Seal Symbolism:

Plow and Fields symbolizes the main source of living which is farming,

Tobacco Plants: represents the secondary crop of the municipality, the famous Virginia Tobacco of great quality.

Mountains: depicts the terrain of the quality which is rolling and hilly.
History and Government:

Unlike other municipalities there are no legends to speak of about the origin of the name Pilar. The municipality’s name however, is derived from its Patron Saint, Nuestra Señora Del Pilar. On other hand, the municipality’s Poblacion or Baliwag is named after a merchant from Baliuag, Bulacan who settled early in the place engaging in commerce. The first settlers of Pilar were Tinguians from the province of Kalinga and Apayao.

In 1966, during the administration of Governor Don Joaquin de Paat  y Prella, a pueblo was organized in southwestern portion of Abra due to necessity of establishing a Roman Catholic mission. The new pueblo was named Villavieja. Formerly, was barangay Bollilisong, an interior territory. First to become the governadorcillo of the town was Don Pedro Manuel Laoeng . Villavieja covered the territory now occupied by the municipality of Pilar, San Isidro and Villavisiciosa including the southwestern part of Luba. In 1884, due to the very extensive area covered by Villavieja, a new pueblo called Pueblo de Lumaba was established at Barangay Lumaba upon order of Governor Jose Diaz  y Sala, a native of the place. Jose Prada Malaquiem was the first Governadorcillo of the new town thickly populated by Tinguans. Pueblo de Lumaba covered the ertswhlie portion of Villavieja town starting from San Juan, Baliwag and Maliplipit down north to Marcial and Dalimag.

In 1885, Juan Valear succeeded Jose Prada Malaquim as Governadorcillo. The center of government was transferred to a terrain west of Lumaba just accros the Sinalang River. The place was called Poblacion Del Pilar in honor of its patron saint Nuestra Señora del pilar. The people of the town, however, called the place Naguillan. As the seat of the new government, a presidencia, a military barracks, a church, and a school were constructed. Henceforth, the place was called Pilar.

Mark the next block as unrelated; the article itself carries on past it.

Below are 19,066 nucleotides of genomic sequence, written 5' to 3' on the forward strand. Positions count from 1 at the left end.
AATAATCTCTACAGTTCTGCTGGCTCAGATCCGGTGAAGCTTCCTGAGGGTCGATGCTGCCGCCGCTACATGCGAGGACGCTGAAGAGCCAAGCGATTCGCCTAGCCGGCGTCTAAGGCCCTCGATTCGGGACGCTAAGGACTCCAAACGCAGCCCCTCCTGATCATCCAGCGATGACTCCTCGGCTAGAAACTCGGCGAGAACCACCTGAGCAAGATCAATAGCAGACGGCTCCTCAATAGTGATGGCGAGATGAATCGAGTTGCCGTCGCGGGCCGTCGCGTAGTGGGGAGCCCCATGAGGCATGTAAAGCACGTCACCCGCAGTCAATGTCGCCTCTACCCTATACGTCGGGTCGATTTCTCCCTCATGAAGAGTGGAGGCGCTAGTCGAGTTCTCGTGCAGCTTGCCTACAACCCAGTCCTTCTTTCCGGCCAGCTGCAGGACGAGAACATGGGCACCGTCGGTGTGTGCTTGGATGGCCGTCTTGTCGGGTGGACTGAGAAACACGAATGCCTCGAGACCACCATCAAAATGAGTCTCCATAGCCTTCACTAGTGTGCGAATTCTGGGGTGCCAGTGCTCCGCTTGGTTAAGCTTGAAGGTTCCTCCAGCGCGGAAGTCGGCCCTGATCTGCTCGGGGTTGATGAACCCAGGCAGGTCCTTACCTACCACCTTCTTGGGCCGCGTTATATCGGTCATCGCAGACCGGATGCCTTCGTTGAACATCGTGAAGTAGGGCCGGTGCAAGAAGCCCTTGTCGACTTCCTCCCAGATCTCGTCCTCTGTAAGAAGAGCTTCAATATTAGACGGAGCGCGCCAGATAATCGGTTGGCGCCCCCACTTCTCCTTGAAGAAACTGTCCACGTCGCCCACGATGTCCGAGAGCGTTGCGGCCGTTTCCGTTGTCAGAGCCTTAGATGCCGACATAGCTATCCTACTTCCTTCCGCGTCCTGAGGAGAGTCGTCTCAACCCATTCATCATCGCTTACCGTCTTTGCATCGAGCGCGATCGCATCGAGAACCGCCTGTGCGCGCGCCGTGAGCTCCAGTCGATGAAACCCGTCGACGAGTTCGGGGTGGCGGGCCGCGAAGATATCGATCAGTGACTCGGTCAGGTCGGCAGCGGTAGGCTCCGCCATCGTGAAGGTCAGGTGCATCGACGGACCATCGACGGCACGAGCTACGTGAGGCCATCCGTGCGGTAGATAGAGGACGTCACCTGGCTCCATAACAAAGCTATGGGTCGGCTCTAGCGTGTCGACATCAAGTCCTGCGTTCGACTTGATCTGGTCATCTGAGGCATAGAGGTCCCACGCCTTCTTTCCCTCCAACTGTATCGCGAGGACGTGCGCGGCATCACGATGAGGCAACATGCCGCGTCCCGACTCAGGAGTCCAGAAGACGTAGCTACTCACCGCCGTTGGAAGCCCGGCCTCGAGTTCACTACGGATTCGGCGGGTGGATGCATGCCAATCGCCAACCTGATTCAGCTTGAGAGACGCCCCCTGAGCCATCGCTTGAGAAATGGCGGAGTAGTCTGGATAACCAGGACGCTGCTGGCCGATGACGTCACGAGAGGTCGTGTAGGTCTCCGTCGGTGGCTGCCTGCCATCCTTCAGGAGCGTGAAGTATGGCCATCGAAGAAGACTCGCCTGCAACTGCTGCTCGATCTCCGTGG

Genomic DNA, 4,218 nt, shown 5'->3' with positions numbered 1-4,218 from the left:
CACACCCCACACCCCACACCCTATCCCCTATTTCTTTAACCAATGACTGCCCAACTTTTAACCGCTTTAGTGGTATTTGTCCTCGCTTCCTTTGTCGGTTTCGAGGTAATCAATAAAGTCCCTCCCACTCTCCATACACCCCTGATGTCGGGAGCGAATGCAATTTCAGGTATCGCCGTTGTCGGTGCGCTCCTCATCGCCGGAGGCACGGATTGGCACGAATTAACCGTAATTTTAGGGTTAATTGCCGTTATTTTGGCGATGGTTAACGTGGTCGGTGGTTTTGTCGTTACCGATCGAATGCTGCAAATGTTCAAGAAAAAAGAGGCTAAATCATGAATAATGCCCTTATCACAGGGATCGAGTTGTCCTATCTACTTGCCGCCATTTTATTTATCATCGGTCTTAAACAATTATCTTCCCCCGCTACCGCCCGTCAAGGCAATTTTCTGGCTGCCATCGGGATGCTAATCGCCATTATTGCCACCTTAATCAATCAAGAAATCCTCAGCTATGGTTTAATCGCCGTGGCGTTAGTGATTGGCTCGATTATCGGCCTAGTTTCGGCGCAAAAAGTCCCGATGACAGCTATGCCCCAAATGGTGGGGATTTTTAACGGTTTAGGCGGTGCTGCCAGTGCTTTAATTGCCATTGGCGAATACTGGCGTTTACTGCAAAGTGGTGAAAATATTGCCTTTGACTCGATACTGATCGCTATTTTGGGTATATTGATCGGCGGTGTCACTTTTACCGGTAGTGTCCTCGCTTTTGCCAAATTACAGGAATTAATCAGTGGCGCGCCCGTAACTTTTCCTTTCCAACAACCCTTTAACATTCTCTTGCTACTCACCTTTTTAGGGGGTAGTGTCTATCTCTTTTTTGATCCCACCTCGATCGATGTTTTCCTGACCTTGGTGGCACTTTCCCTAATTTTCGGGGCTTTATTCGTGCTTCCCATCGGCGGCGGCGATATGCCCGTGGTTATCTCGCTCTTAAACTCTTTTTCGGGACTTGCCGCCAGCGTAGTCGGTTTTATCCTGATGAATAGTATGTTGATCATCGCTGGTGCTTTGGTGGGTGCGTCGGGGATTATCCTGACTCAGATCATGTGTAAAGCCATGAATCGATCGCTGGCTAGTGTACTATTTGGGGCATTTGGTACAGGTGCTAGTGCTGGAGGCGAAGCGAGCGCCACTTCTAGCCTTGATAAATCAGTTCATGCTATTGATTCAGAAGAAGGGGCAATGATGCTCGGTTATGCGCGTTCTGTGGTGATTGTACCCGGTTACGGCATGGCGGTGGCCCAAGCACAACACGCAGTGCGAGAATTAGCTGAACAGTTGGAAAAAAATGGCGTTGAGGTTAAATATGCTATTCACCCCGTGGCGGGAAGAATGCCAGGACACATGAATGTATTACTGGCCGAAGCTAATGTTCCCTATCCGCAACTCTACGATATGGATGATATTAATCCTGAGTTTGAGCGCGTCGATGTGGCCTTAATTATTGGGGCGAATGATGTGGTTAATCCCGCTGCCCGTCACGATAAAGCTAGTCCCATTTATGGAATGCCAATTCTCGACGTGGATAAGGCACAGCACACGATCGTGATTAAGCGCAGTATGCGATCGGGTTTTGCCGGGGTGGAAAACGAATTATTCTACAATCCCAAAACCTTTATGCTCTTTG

In 1895, during  the incumbency of Lorenzo Anioay of Villlavisciosa, the town of Naguillan was completely burned. In spite of the efforts of the President Furtunato Sotelo of Dalit, Pilar to reconstruct the site with his personal money, the government center was never put in place again. Building scattered villages within the land they tilled, the people preferred to stay where they evacuated.

In 1903, the pueblos of Villavieja and Pilar were to for the new town named Villa Pillar, through act no. 1001, in accordance with the policy of the Philippine Commision towards consolidation. In the same year, due to cultural reasons, the town of Villavisciosa was created out the Tigguan Barangays east and north of Pilar. From 1901 to 1923, the seat of Government of the town, now plainly called Pilar, was volatile. The practice of elected municipal presidents of establishing the seat of government in their respective barangays was done ten times within a period of 23 years. The practice ended only in 1924 when Governor General Leonard Wood, through the intercession of the incumbent provincial governor Vigilio Valera, ordered the transfer of the seat of government permanently to its present site, the Poblacion.

Pilar is politacally subdivided into 19 barangays, namely: Poblacion, Patad, Maliplipit, Tikitik, Narnarar, San Juan East, San Juan west, Kinabity, Kinnabiti, Bolbolo, Dintan, Villavieja, Ocup, Dalit, Brookside, Pang-ot, Nanangduan, Nagcanasan, Gapang and South Balioag.